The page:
Managing the Team: The Doctor-Staff Relationship
As a practicing physician in the twenty-first century, you have quite a job to do. You must keep up with ever-changing regulations, advances in treatment, and new billing and coding practices. You must do your best to stand out as a skilled, caring, and trustworthy physician in your community in order to keep regular patients coming back, and new ones coming in. But there are other relationships to consider, just as important as the ones you build with your patients. These are the relationships you foster with your staff.
While setting out to be the best physician possible, you need to make time to be the best boss you can be. Let’s try a little exercise in deductive reasoning: you can’t be a successful physician if you can’t adequately run your practice. You can’t run a practice without the best staff. The best staff are those individuals motivated by their employer to perform to the best of their abilities. They know their job titles and responsibilities well, and are made to feel like vital members of a winning team, whether they are new hires in their first month, or ten-year veterans.
Your staff are the extended voice and image of your practice, and, if you can stomach a marketing term, your brand. They will help sell your practice as the best, safest, and most compassionate place to receive treatment. Now, here are some ways to sell your practice as a dynamic, challenging, and supportive place to work.
A proper welcome
You only get one chance at this, and it’s very important. A welcome letter in the form of a personalized e-mail is a good way to begin, letting them know all the specifics of their start date. Try to slot some time with them on their first day, or have a veteran shadow them if this isn’t possible. Next, take a few days to help them get to know who they will sharing work-space with on a daily basis. This works two-fold—it will allow your new hire to learn the personalities at your practice, while giving your current staff the opportunity to warm up to their new peer. Your new hire will likely have a lot of questions in the early going, and this is normal. Everyone, including yourself, will be very busy, so make sure the rookie knows exactly whom to direct their questions to, whatever they may entail.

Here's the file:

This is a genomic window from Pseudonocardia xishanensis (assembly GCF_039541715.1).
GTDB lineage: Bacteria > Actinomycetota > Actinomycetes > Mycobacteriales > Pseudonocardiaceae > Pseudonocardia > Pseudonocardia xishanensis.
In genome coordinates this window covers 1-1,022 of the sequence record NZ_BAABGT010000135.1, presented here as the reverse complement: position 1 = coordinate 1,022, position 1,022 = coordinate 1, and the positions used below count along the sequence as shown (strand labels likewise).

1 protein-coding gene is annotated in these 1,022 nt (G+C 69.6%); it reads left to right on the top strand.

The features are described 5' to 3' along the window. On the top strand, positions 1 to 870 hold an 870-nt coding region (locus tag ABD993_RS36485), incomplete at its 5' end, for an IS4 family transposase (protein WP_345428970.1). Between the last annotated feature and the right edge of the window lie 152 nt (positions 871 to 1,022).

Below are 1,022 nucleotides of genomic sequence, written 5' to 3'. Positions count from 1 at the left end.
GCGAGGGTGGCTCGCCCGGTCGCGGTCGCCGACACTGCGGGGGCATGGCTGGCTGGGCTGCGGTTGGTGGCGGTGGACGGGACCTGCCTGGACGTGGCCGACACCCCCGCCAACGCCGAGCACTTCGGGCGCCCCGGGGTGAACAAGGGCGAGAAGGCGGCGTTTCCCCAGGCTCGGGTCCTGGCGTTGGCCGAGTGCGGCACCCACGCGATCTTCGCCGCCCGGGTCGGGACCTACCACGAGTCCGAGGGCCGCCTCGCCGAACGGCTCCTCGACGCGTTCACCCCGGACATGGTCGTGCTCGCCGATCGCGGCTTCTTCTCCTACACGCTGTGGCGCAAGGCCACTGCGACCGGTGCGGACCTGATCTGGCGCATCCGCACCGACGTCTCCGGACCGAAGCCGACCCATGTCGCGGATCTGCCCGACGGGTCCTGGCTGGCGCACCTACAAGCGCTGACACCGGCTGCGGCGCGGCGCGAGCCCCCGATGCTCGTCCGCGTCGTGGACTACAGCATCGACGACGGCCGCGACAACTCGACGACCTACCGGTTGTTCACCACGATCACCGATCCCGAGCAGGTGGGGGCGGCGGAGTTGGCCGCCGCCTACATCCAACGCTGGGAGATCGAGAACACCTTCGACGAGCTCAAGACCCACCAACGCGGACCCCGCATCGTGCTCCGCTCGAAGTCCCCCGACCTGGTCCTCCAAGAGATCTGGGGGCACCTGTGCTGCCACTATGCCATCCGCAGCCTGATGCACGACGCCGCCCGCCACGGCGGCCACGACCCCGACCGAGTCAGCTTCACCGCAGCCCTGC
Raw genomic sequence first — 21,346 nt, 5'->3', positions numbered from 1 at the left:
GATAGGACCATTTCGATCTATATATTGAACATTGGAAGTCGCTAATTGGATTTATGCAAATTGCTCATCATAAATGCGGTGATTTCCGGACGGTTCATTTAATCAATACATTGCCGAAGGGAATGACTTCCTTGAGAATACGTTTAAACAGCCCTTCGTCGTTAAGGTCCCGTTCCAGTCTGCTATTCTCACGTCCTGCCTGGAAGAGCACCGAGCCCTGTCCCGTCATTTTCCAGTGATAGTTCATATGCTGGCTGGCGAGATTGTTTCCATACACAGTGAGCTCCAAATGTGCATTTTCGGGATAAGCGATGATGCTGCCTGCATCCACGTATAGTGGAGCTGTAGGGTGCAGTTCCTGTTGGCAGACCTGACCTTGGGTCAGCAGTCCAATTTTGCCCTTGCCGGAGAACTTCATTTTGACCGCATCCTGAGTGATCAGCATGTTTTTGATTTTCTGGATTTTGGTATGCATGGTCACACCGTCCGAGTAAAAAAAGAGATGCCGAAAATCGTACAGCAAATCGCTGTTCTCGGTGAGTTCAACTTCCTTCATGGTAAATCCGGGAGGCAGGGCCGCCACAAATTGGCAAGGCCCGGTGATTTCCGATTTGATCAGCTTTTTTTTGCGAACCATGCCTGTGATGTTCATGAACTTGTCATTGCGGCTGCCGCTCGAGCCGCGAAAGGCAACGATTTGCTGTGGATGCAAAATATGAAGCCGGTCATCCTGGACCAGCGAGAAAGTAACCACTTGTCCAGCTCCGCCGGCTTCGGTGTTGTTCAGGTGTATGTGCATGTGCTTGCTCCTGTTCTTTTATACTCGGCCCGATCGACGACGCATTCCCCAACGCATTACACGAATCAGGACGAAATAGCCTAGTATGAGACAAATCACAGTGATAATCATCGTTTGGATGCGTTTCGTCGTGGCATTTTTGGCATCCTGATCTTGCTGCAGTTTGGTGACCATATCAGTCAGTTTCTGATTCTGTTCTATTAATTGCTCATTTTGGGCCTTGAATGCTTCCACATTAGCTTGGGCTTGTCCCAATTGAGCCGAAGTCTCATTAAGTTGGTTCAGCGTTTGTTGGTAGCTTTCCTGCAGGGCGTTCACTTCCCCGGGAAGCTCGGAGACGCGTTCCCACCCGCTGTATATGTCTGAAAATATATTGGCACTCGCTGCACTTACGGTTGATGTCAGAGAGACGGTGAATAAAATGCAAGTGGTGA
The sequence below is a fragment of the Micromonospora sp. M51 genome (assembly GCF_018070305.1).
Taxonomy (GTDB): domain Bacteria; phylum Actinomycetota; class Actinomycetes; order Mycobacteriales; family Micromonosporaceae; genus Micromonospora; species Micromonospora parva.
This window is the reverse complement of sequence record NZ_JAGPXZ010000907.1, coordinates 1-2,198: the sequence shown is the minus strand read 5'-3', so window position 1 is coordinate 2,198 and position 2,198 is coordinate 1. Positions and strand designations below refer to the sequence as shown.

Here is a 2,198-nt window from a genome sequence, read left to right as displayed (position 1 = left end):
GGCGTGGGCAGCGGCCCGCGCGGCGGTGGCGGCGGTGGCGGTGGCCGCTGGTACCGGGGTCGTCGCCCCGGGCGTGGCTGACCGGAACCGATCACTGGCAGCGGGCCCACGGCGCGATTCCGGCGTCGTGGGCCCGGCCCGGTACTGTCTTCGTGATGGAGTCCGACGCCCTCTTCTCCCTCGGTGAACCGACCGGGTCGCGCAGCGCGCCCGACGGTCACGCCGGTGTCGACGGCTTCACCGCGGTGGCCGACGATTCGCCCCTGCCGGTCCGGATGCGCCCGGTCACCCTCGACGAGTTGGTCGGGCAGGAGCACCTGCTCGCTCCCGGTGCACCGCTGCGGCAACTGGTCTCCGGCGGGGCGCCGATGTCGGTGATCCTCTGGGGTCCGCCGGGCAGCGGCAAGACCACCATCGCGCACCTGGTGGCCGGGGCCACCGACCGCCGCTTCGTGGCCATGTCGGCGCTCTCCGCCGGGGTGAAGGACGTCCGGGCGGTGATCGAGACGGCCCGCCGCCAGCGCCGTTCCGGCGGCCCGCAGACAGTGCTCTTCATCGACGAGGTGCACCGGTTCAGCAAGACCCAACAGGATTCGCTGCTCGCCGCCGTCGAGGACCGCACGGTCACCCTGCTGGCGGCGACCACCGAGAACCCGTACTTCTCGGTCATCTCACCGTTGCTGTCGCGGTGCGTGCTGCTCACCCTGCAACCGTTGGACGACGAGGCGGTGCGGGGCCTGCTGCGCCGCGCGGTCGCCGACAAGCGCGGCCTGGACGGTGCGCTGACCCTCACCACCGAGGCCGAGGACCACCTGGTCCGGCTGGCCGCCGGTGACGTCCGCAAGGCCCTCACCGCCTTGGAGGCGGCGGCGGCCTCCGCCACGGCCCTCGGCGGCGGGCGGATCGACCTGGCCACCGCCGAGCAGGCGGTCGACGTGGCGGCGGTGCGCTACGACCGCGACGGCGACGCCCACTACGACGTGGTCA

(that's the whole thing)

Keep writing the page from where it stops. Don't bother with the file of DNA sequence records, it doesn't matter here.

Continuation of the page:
Make them a part of the team
Everyone contributes in their own way at a private practice. People may offer suggestions from time to time on how to make various processes smoother, and more practical. While it is important to listen to these suggestions, and to have your practice be an environment where everyone’s ideas are taken into consideration, it is also important for you make sure these are brought up respectfully and tactfully. This is becomes dually important when bringing on new workers. Coming in with a new perspective, they may question the efficacy of many things around the office. If voiced the wrong way, their opinions may come off as critical and disrespectful to veteran staff. This is something you cannot let happen. Make sure new hires understand the culture of where they will be working, and that, while their points of view are valued, changes are suggested and made democratically.
The first few weeks are obviously important for a new hire, but they are equally as important for you. Make it a point to watch their progress. You may learn certain personality traits early on that can either be a help, or a hindrance. You may find that a certain worker loves to be moving at all times, and thrives in certain high-pressure situations that would rattle many other people. You may also find that this same potential for productivity, this need for constant motion, may put them at odds with other workers. It is important to allow all workers be themselves, and utilize their strengths. It is also important to let them know that they must, in turn, allow their co-workers to do the same while being respectful of boundaries.
Let them know their value
While being accessible to staff and staying connected to new hires in the early going are important, they are only part of your job. If you want great workers to stay in your employ, you must make it a point to show them how directly their roles impact the roles others, and the practice as a whole. Some practices accomplish this by stationing new staff members in various different departments early on. This facilitates familiarity between workers, and allows them to draw the parallels between their efforts, yours, and those of co-workers.
| HCRC Staffing | Brian@hcrcstaffing.com | www.hcrcstaffing.com
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